Halloween owes its origin to the Celtic festival Samhain (pronounced sah-win/sow-in), or the Celtic New Year. It was also knows as “the day of the dead” on which the Druids (Celtic pagans) believed the souls or spirits of all the deceased in the previous year would be roaming the earth on the night of Samhain. Celebrations of Samhain included a “great fire festival to encourage the dimming Sun not to vanish, dancing around bonfires to keep evil sprits away, but leaving their doors open in hopes that the kind spirits of loved ones might join them around their hearth; divination was thought to be more effective than any other time, so methods were derived to ascertain who might marry, what great person might be born, who might rise to prominence, or who might die.” The Celts also “wore costumes, typically consisting of animal heads and skins, and attempted to tell each other’s fortunes”. There were crop burnings and animal sacrifices. The spirits were thought to be “entertained by the living”, or to “find a body to possess for the incoming year.” Perhaps the reason why people started “dressing up like witches, ghosts and goblins” was to avoid become possessed by the spirits.
Enter the Romans (43AD), bringing their own influences by incorporating Feralia (the commemoration of the passing of the dead) and a day to honor Pomona (the Roman goddess of fruits and trees ).
Christianity’s influence didn’t start until the Middle Ages, when “the Roman Catholic Church often incorporated modified versions of older religious traditions in order to win converts. Pope Gregory IV wanted to substitute Samhain with All Saints’ Day in 835, but All Souls’ Day (Nov. 2nd), which is closer in resemblance to Samhain and Halloween today, was first instituted at a French monastery in 998 and quickly spread throughout Europe.”
Modern Halloween came to the United States when European immigrants “brought their varied Halloween customs with them”. In the second half of the nineteenth century, America was flooded with new immigrants including the Irish fleeing from the potato famine in Ireland in 1846. By combining Irish and English traditions, Americans began the “trick-or-treat” tradition. In the later 1800’s the holiday became more centered on community and in the 1920’s and 1930’s, Halloween became “a secular, but community-centered holiday”. In the 1950’s leaders changed Halloween as a holiday aimed at the young to limit vandalism. This all led to what Halloween actually is like today. (“The Origins Of Halloween” University of Albany)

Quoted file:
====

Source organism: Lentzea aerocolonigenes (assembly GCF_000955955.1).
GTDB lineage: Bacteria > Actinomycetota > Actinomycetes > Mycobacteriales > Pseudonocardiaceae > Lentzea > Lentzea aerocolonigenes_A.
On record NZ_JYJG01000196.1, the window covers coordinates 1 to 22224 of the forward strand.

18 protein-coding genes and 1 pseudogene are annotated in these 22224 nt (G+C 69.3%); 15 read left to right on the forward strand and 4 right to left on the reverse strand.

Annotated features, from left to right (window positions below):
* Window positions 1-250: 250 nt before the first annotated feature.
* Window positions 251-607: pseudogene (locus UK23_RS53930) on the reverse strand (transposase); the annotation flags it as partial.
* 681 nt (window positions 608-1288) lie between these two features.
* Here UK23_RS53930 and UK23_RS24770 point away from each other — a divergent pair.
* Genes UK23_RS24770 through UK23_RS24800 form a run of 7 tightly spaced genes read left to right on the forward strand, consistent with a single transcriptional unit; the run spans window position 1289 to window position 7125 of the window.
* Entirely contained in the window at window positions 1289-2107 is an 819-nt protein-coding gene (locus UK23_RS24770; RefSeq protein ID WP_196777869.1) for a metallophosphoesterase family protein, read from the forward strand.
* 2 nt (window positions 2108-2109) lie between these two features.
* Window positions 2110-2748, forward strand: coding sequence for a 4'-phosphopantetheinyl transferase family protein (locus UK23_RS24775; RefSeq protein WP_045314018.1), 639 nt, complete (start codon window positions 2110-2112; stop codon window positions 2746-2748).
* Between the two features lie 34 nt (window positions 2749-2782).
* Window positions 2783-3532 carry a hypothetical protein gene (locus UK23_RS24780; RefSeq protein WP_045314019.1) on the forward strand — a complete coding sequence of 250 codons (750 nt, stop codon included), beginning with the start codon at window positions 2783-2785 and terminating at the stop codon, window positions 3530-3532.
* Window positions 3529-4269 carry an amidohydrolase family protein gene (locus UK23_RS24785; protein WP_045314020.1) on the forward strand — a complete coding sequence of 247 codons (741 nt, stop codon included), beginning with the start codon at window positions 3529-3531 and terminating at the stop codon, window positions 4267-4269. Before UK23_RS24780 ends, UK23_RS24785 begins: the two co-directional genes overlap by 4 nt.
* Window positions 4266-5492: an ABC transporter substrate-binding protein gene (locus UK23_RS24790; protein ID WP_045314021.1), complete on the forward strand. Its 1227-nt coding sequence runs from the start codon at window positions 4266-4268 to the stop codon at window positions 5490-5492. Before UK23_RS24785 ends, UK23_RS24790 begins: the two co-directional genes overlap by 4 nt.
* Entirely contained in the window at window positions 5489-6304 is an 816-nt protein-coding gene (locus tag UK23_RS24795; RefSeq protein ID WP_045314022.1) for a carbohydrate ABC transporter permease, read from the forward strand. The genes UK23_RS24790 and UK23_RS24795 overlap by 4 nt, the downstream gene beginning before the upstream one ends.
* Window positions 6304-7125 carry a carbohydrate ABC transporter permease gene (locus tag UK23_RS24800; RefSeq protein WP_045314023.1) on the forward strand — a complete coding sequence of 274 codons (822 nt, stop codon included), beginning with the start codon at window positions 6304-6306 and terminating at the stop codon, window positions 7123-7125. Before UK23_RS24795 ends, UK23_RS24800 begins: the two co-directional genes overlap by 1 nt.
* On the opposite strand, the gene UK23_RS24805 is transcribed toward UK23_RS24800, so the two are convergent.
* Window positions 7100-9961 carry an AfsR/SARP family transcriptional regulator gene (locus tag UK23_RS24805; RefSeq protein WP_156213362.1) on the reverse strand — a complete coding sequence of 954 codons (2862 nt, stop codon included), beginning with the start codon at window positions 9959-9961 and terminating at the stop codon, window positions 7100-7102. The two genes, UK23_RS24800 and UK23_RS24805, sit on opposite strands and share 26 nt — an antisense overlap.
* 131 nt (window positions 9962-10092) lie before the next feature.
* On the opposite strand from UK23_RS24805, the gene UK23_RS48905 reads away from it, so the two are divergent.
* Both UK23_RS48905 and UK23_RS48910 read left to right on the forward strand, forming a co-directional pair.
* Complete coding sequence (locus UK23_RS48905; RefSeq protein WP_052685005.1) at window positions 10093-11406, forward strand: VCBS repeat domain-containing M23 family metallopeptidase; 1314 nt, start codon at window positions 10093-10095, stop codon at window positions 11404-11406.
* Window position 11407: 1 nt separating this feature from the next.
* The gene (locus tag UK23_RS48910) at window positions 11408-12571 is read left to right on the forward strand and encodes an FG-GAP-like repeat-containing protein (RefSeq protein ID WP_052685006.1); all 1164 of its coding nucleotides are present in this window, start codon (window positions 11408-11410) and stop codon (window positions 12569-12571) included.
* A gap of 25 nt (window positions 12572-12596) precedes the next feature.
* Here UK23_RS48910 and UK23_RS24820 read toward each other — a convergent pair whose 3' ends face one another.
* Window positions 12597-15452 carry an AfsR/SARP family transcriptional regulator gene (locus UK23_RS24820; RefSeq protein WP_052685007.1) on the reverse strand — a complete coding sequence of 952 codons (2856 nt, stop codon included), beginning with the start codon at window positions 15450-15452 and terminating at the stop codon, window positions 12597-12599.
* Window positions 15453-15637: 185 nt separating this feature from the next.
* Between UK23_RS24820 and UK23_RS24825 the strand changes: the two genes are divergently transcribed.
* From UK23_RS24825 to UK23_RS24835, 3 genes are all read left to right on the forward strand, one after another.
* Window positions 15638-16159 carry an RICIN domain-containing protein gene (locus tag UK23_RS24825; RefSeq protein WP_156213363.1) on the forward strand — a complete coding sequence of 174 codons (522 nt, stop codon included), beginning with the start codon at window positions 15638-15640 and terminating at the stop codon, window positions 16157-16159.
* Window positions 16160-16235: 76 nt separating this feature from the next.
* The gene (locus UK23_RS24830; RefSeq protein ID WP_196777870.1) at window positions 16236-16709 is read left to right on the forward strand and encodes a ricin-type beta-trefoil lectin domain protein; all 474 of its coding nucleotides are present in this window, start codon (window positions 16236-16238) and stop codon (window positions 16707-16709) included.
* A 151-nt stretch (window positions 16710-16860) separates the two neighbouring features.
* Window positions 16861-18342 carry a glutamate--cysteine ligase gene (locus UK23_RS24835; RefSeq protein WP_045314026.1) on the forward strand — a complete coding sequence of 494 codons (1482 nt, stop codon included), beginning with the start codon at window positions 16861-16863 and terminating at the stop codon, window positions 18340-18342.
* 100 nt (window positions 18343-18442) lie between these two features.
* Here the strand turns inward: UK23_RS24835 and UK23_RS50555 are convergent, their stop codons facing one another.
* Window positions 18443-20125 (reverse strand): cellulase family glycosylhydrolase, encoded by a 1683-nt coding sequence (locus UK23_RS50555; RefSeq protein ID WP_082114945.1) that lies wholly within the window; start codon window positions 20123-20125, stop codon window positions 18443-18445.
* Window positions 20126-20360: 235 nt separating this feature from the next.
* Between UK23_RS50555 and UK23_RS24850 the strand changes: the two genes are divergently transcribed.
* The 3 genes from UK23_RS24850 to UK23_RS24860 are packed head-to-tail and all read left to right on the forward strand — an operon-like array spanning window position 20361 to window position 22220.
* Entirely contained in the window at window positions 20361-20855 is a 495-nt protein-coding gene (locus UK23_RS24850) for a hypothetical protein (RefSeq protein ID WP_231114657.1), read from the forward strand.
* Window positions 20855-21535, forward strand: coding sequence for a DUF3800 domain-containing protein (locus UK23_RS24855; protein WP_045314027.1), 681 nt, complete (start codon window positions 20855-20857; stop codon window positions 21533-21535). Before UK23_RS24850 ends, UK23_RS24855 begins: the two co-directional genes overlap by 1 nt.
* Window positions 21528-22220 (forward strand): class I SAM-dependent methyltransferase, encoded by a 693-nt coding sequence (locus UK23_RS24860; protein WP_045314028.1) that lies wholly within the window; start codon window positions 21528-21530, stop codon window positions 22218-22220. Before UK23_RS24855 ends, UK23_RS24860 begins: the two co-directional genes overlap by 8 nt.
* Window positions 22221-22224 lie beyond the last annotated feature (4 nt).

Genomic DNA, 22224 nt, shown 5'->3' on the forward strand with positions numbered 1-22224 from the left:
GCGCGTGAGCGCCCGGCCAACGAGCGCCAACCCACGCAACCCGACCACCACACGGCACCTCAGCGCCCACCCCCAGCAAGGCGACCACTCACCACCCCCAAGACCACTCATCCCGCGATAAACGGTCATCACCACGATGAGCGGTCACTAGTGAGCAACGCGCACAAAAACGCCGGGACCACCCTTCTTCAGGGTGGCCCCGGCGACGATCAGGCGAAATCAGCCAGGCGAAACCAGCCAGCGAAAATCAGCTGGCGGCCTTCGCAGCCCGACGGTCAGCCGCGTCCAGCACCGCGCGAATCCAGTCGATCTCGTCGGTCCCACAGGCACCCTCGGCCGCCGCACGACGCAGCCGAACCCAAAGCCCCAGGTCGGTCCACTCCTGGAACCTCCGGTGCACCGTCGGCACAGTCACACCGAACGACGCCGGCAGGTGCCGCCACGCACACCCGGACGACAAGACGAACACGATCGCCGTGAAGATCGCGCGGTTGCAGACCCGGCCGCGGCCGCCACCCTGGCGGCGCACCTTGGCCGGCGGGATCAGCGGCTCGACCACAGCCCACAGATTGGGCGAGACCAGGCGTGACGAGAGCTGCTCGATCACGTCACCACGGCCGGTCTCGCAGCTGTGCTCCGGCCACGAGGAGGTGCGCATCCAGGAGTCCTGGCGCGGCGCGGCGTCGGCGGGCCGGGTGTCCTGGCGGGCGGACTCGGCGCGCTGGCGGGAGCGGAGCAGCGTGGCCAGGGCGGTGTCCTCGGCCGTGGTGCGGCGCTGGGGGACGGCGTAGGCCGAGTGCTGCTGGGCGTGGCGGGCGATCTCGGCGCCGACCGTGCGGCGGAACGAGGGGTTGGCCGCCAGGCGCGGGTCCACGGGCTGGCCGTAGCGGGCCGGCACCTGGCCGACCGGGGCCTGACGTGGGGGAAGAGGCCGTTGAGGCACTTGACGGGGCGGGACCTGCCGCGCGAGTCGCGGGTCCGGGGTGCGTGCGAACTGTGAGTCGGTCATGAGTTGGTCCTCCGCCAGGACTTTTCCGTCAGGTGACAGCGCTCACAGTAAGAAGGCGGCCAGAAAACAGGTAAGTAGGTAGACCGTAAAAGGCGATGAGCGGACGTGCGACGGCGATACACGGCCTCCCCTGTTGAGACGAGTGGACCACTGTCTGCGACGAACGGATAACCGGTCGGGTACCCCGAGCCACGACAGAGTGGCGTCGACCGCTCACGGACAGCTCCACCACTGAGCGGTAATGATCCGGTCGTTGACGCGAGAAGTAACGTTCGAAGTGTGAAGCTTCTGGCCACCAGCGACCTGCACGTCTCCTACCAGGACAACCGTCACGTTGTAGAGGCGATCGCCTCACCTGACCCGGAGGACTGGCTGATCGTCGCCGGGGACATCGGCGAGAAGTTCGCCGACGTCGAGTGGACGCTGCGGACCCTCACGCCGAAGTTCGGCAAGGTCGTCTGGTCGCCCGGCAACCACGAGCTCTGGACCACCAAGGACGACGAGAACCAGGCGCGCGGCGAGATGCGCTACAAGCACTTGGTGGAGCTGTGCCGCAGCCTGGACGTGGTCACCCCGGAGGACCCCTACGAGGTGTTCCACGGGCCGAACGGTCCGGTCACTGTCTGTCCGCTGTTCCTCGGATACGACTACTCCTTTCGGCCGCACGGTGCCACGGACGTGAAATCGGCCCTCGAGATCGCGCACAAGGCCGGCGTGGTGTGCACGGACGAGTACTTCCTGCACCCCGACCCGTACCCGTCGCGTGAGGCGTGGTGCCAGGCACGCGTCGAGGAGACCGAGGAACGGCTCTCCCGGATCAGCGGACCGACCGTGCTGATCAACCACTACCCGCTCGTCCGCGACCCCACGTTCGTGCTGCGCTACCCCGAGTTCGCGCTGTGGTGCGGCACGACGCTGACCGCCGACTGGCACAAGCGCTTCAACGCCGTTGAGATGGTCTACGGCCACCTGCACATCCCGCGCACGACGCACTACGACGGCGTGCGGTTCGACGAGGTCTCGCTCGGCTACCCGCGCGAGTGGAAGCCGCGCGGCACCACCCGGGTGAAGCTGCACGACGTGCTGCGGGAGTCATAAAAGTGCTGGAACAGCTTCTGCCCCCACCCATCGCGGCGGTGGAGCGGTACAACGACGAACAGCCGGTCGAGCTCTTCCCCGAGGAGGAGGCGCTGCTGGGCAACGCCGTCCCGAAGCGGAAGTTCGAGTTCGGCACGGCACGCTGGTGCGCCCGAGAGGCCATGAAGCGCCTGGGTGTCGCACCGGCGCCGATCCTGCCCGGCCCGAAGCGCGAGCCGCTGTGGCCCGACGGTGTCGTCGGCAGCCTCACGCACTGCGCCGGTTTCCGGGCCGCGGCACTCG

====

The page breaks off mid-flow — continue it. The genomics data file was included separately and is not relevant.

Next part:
So what? you may say. We are not associating ourselves with the Druids. We are not putting our masks and costumes in order to change our personalities so that we can communicate with the spirit world like the Druids did. We are not trying to attract/absorb the powers of the animals/personalities represented by our costumes like the Druids did, etc.
Are we just being ignorant then? Ignorant of all the facts before us, dismissing them in lieu of “simple fun?”
I will pose this question yet again: WHO OR WHAT ARE WE CELEBRATING?
A former witch who became a Christian recently wrote a blog post, briefly describing her past celebrations of Halloween, as a witch “deeply involved in the occult,” and her present state of grief at seeing multitudes of clueless Christians celebrating a holiday that has NOTHING in common with light but EVERYTHING with darkness.
“When I was not an actively practicing witch I still reveled in halloween. It was a time to party! Halloween is sensual and exciting! There are sweet treats, fun costumes, games, music, laughter. It is a time to decorate, carve pumpkins and get together with friends and family. What is not to love, right? We always had great costumes such as vampires, witches, ghosts and other ghoulish characters. We also decorated our house with skulls, bats, corpses, head stones, rats and other treasures. It was all in good fun! Of course celebrating halloween doesn’t have to be about ghouls and scary things. You can decorate for fall and dress in innocent costumes such as princesses and super heroes. It makes for good wholesome fun. So just take out the evil and you have changed a night of evil into something perfectly good. Right? Wrong. I am so sorry to say that you cannot take halloween and make it good, wholesome, or innocent, no matter what changes you try to make of it. Halloween from it’s very origins is evil, and it still is today.” (Feel free to read the rest of “Halloween and Christianity“)
“How can righteousness be a partner with wickedness? How can light live with darkness? What harmony can there be between Christ and the devil?” (2 Cor. 6:14-15 NLT)
“What do righteousness and wickedness have in common? Or what fellowship can light have with darkness? What harmony is there between Christ and Belial?” (NIV)
So this year, yet again, we will not be celebrating Halloween. We will celebrate light and life instead of darkness and death. Our children will be safe at home, their minds unaffected by all the gruesome images. They will stay free of nightmares and free of dental caries.
We will sing praises to our Lord and Savior, Jesus Christ by the wood stove fire (unless the California weather brings back summer again) and pray for those who are still on the fence about whether Halloween is harmless or not.
(Disclaimer: In no way did I write this to pass judgment on those Christians who are sincerely misguided on the “harmlessness” of Halloween. If you dissent with this post, your opinions are very much welcome and will be published. I only ask for civility, i.e. comments with foul language will not be approved).